The high speed train is dead, long live the high speed train.
Less than a year after California Gov. Gavin Newsom brought California's dreams for a LA to San Fran bullet train crashing down, when he said in February that he is ending the state’s hugely expensive and hopelessly quixotic high-speed rail line fiasco (which would have been completed in 2033 at a staggering cost of $77 billion), California is about to unleash another high speed train project, and this one is even more idiotic.
The California Infrastructure and Economic Development Bank (IBank) has authorized a $3.2 billion tax-exempt, fixed-rate revenue bond issuance to help DesertXpress Enterprises, an affiliate of Virgin Trains USA, build a high-speed train from Victorville, California, to Las Vegas. The new XpressWest service, at speeds of up to 180 miles per hour, will take about 90 minutes one way.
There is just one problem: Victorville, located in SoCal's high desert, is quite literally in the middle of nowhere.
More on that in a second.
DesertXpress will be able to use the money to pay for the 135 miles of the project located within the state of California. This, according to ConstructionDrive, includes the costs of design, development, construction, operation and maintenance of the rail system itself; a passenger station; a maintenance facility; train cars; and electrification infrastructure. DesertXpress will also be able to use the bonds, which are sponsored by the California county of San Bernardino, to establish a debt service reserve fund, as well as pay for interest and other bond-related expenses. While total spending is listed at around $4.8 billion, "hard construction costs" are $3.6 billion.
Construction, which is expected to begin in the second half of 2020 and wrap up in 2023, according to an IBank staff report, will generate more than 15,800 temporary construction jobs.
That's the good news. The bad news is... what the hell are they thinking?
In theory, it's not a terrible idea: California has for decades sought to find a fast path between Los Angleles and Las Vegas. In practice, the fact that the train runs to Victorville assures that the project is DOA.
The XpressWest between California and Las Vegas, according to the IBank staff report, will take about half the time of a car trip, but Randal O'Toole, a senior fellow at the Cato Institute, thinks that there simply won't be enough potential passengers — at least enough to make the new bullet train a success.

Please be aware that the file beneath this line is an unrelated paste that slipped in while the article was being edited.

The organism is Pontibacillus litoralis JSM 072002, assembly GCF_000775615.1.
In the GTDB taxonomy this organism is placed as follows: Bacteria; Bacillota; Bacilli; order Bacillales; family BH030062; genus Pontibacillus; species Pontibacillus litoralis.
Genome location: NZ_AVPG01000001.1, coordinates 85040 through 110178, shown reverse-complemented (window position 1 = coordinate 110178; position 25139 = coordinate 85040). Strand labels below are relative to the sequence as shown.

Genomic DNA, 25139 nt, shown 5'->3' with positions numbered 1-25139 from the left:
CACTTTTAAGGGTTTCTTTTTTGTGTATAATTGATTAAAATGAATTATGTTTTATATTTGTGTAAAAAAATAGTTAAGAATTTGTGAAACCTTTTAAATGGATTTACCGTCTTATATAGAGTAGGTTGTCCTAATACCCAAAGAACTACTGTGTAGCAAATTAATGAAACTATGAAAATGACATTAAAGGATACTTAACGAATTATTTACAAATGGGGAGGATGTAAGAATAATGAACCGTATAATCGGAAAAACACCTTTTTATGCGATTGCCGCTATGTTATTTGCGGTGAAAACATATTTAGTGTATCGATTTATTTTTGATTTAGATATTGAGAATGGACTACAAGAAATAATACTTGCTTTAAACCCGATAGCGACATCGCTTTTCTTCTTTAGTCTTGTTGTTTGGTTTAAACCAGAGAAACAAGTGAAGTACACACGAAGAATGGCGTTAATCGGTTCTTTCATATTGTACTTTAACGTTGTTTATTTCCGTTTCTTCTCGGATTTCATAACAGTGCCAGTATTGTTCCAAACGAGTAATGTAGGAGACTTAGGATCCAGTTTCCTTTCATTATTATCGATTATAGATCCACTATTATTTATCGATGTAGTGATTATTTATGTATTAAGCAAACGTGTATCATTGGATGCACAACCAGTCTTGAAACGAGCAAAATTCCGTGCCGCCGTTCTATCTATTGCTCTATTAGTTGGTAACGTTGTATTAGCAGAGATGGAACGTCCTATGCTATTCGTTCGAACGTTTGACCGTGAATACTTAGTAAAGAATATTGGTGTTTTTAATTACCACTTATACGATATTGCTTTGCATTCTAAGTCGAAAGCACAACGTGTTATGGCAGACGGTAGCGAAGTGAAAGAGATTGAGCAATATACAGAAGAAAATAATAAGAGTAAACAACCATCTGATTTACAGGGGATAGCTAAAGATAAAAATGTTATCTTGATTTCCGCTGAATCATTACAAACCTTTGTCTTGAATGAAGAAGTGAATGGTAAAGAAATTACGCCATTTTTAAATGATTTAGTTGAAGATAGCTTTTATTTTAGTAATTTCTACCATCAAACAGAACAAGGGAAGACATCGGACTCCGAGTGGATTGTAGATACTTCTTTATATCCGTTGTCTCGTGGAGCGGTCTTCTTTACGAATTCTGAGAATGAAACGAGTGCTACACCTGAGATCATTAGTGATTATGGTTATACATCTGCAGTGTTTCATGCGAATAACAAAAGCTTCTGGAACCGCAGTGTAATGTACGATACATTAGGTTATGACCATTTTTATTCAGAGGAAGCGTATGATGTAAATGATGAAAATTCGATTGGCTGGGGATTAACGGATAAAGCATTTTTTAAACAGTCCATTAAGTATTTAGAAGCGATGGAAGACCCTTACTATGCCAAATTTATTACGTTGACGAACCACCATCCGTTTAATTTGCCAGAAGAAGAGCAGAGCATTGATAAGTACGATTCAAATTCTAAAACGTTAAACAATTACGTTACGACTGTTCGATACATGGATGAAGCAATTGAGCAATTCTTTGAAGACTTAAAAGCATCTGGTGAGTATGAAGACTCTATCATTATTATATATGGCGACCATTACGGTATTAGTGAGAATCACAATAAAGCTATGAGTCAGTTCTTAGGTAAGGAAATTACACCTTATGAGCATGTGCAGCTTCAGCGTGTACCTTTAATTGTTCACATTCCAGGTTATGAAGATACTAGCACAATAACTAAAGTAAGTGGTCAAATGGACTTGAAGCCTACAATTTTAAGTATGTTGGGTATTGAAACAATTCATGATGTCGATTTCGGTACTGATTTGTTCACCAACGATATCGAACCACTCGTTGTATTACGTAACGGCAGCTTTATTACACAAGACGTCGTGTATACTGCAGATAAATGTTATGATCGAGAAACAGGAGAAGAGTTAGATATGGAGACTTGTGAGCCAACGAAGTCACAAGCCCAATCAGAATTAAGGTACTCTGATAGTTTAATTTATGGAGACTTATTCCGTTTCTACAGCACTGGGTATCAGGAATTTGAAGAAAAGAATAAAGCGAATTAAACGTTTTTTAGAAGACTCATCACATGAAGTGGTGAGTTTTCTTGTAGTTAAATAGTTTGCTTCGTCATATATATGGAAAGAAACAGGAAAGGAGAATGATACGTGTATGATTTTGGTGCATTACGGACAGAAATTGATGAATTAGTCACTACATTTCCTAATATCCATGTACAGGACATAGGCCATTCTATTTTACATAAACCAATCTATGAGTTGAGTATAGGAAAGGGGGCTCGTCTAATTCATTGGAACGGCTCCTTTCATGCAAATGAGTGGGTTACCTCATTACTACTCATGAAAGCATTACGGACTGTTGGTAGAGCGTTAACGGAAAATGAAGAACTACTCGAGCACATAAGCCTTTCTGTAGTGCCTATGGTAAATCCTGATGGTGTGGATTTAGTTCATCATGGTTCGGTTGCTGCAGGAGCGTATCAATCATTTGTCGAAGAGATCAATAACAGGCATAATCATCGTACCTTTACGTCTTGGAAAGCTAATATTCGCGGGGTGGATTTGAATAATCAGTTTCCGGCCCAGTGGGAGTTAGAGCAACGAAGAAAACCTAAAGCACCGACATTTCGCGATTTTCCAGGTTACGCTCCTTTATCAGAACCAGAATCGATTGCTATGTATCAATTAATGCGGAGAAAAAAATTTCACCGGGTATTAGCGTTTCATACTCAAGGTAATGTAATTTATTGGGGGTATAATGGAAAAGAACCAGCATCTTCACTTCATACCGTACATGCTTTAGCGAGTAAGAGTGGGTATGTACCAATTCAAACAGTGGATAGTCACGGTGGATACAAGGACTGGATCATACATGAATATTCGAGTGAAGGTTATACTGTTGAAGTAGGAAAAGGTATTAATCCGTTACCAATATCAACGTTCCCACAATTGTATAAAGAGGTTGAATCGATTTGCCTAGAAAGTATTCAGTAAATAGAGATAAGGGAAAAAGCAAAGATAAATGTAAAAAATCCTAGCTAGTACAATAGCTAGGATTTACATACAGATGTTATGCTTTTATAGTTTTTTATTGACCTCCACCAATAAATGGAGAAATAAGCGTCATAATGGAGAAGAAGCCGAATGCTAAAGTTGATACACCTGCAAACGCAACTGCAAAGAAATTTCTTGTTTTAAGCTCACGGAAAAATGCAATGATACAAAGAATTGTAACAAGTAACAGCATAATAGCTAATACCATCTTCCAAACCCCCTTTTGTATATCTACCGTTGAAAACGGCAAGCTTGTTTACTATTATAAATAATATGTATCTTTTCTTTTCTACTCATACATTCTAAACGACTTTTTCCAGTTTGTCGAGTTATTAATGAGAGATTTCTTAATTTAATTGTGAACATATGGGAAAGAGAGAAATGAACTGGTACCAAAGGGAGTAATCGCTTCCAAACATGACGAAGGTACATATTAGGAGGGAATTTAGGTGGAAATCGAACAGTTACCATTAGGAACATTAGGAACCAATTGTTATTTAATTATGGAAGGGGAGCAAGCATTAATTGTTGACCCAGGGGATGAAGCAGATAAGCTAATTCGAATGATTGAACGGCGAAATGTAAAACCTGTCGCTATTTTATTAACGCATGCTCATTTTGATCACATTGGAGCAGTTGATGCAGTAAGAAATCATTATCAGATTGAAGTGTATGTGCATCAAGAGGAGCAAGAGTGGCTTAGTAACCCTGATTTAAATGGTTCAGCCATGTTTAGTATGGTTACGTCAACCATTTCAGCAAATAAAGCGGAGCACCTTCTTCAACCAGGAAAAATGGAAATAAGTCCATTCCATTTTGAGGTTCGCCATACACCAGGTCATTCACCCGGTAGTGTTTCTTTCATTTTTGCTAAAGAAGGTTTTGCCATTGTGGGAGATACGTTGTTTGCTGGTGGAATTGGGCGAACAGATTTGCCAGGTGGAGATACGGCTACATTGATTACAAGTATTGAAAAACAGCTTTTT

"If you're driving from Los Angeles to Victorville, by the time you get there, you're pretty much halfway to Vegas," O'Toole said, "so why would you stop and leave your car somewhere and take a train and then have to walk to wherever your destination is — or take a cab or an Uber or Lyft — when you can just drive your car there?"
That's probably a question the creators of the project should have asked first.
Here's the problem: the distance between Los Angeles and Victorville is about 90 miles and about 190 miles from Victorville to Las Vegas.
"Driving from Los Angeles to Victorville," O'Toole said, "you're driving through all the traffic — you're driving over the mountains ... and you get to Victorville and it's just a straight shot to Las Vegas. It's more miles, but there's very little traffic.
"If they were going to go from Los Angeles to Las Vegas, they might have a chance of attracting some customers, but going through the mountain would be extremely expensive," he said. "They're building the easy part of the rail line but not the part that they need to build to actually attract customers."
Virgin Trains USA is a majority owner of Virgin Trains USA Florida, formerly known as Brightline, and currently owns and operates an express rail passenger rail system that runs from Miami to West Palm Beach. The company is building a $4 billion extension to Orlando International Airport. The estimated completion date is sometime in 2022.
And while the company's projects may be viable in Florida, they will be another epic waste of funds in California.
Meanwhile, when we said that the first high speed train is dead, well that wasn't quite right: the construction of the original California bullet train is still chugging along, albeit on a reduced scale. While Governor Gavin Newsom shelved the California High-Speed Rail Authority's plans for a $77 billion rail line between San Francisco and Los Angeles after amid concerns over escalating costs and schedule delays, the governor limited work to the $20 billion Central Valley portion of the project that will take passengers between Bakersfield and Merced.
In other words, another high speed train going from nowhere to nowhere.
So why does California continue to press along with not one but two train projects it knows will be a disaster? The answer is simple: "free" Federal money. The High-Speed Rail authority is trying to beat a Dec. 31, 2022 deadline in order to not lose a $929 million Federal Railroad Administration grant for that particular segment.
In other words, instead of saving almost a billion dollars in taxpayer funds, and applying them to something useful, California is willing to begin a project which everyone knows will be a catastrophic waste of funds, but since the money has to be spent, even if it means digging holes just to fill them up again... well, so be it. After all, this is the government hard at work.